Kao argues that the Tšooana wrongly used powers confined to “business within central government” and that he acted ultra vires because he has no power under the public procurement regulations of 2007 to appoint a local government tender body.

He alleges that the panel that decided on the award “was appointed to carry out a mandate to illicitly award the tender”.

“I submit that it was stated specifically before the public accounts committee (PAC) of Parliament that Tšooana and Maseru’s Town Clerk, Moeko Maboee., had interfered in the tender.”

Kao records that Maboee told the committee certain Ministers had also interfered in the award of the tender, and that Tšooana said they were called to  State House and ordered to hand the contract to “a certain company”.

Arguing that the transparency and fairness of the tender have been compromised, he calls on the court to annul the entire tender process.

Kao told the court that after a complaint by Scholten’s joint venture to the council during the 15-day cooling-off period, the venture was called to a debriefing.

At this, they were told that they had failed to win the tender because:

  • It was not clear that the company providing the bitumen works, was qualified.
  • Details on the aesthetics were missing.
  • The concrete foremen’s qualifications were not indicated.
  • The JV’s job experience in Africa was unclear.
  • The JV had no experience in bridge construction.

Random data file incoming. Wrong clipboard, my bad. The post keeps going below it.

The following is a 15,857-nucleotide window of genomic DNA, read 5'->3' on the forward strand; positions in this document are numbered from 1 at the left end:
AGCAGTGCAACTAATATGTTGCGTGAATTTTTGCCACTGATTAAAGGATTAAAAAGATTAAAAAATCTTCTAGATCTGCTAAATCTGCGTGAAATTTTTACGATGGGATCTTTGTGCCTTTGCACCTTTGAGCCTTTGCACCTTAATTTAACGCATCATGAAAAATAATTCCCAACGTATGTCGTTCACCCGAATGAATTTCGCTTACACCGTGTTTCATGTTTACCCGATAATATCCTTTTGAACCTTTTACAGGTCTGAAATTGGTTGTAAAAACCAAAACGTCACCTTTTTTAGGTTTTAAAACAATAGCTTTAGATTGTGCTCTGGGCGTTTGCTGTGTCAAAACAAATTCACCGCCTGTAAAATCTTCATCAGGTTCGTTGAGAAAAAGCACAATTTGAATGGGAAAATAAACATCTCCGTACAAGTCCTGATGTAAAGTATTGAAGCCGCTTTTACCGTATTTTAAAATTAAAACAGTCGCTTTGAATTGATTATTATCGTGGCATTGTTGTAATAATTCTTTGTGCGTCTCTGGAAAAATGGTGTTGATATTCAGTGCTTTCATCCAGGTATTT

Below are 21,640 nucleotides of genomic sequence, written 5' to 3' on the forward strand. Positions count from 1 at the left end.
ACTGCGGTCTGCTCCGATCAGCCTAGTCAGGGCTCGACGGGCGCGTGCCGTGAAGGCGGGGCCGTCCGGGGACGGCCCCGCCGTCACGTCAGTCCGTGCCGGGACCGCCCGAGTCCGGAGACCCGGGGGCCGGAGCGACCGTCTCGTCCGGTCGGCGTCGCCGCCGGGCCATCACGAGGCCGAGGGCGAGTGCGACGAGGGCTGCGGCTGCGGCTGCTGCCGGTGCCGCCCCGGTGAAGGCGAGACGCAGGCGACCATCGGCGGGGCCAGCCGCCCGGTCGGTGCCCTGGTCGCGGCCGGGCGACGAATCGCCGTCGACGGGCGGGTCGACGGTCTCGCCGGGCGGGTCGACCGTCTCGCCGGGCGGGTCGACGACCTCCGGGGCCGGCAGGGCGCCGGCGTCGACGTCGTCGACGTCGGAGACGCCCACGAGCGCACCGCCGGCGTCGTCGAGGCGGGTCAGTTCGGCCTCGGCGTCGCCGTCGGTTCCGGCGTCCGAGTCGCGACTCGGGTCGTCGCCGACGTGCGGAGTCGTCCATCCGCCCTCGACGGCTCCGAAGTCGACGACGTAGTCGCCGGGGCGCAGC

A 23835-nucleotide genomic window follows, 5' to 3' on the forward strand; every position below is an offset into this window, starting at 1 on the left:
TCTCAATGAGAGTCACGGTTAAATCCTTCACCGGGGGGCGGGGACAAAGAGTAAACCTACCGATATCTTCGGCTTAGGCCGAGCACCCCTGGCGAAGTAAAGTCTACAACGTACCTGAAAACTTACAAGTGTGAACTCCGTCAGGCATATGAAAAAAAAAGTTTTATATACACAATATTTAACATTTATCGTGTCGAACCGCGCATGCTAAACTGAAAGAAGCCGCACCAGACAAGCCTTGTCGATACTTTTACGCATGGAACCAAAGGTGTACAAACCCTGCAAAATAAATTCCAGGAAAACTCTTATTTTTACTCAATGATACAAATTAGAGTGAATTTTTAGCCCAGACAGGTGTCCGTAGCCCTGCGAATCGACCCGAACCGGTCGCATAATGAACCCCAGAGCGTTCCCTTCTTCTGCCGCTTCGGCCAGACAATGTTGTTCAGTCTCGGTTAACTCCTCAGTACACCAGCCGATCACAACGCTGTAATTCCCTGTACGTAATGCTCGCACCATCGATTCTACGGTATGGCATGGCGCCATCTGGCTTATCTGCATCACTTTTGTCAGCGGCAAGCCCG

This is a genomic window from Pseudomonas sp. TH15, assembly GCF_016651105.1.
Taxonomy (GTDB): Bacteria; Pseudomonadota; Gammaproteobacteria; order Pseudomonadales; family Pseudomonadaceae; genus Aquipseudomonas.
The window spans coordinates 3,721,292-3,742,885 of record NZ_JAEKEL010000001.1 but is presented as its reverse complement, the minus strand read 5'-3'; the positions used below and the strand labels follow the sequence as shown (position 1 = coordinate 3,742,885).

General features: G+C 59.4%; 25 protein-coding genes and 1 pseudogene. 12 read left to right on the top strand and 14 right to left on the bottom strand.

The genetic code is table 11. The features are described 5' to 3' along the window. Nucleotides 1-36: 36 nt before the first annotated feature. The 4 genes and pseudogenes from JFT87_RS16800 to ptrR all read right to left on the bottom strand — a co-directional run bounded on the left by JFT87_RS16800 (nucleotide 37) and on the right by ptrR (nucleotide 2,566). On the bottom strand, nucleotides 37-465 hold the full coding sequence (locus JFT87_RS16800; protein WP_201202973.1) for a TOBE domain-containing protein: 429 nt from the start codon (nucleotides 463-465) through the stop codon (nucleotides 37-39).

• The bid was too close to the budget and took no account of the possible effect of variation orders.

Kao told the court that Scholten rejected these reasons.

He said Scholten had complained to the Maseru City Council that the consultant engaged to evaluate the bids was not present during the debriefing, despite an earlier letter promising that he would be.

He said the two-envelope procedure had been flouted.

He added: “The award to [Wang’s joint venture] is not in compliance with article 50(13)(d) of public procurement regulations of 2007 in that the decision cannot stand scrutiny by the audit authorities, the business community and the public in general …”

Kao said tender evaluation documents were not made available, contrary to [procurement] regulation 50(19).

Kao also said Scholten worked hard to exhaust all local remedies by approaching the Public Procurement Advisory Division (PPAD), a section of the finance ministry responsible for overseeing the award of public-funded tenders.

However, he told the court that the division had shown no enthusiasm to deal with the Scholten’s objections.

 “I submit that continuing illegality gives rise for urgency. It is clear that the PPAD is lethargic to do its job,” he said.

Kao argued that the case had attracted “wide public interest, as large sums of public money are involved.

“The tender has been interfered with and dealt with contrary to laws of Lesotho, in particular public procurement regulations …

He referred to “abuse of powers of office involved in this matter by the officials of government of Lesotho, which makes their conduct to border on corruption.”